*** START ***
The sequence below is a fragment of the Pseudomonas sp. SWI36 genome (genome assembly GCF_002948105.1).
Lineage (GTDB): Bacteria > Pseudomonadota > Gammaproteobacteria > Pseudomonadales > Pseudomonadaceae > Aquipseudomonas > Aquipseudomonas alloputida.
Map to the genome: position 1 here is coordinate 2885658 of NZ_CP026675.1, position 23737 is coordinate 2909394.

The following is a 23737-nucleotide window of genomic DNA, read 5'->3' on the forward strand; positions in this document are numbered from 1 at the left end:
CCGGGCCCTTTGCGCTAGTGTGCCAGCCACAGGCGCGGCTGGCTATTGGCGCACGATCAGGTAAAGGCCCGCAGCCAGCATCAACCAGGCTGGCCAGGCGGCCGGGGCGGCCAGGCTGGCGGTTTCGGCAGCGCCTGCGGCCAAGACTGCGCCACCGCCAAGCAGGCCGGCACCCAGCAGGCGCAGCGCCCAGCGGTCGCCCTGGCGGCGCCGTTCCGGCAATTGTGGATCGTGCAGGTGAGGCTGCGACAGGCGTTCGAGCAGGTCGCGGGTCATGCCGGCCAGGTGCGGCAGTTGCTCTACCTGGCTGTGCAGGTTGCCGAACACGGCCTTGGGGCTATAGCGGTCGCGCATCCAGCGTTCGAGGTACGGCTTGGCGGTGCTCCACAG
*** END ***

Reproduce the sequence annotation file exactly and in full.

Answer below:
The sequence below is a fragment of the Pseudomonas sp. SWI36 genome (genome assembly GCF_002948105.1).
Lineage (GTDB): Bacteria > Pseudomonadota > Gammaproteobacteria > Pseudomonadales > Pseudomonadaceae > Aquipseudomonas > Aquipseudomonas alloputida.
Map to the genome: position 1 here is coordinate 2885658 of NZ_CP026675.1, position 23737 is coordinate 2909394.

The following is a 23737-nucleotide window of genomic DNA, read 5'->3' on the forward strand; positions in this document are numbered from 1 at the left end:
CCGGGCCCTTTGCGCTAGTGTGCCAGCCACAGGCGCGGCTGGCTATTGGCGCACGATCAGGTAAAGGCCCGCAGCCAGCATCAACCAGGCTGGCCAGGCGGCCGGGGCGGCCAGGCTGGCGGTTTCGGCAGCGCCTGCGGCCAAGACTGCGCCACCGCCAAGCAGGCCGGCACCCAGCAGGCGCAGCGCCCAGCGGTCGCCCTGGCGGCGCCGTTCCGGCAATTGTGGATCGTGCAGGTGAGGCTGCGACAGGCGTTCGAGCAGGTCGCGGGTCATGCCGGCCAGGTGCGGCAGTTGCTCTACCTGGCTGTGCAGGTTGCCGAACACGGCCTTGGGGCTATAGCGGTCGCGCATCCAGCGTTCGAGGTACGGCTTGGCGGTGCTCCACAG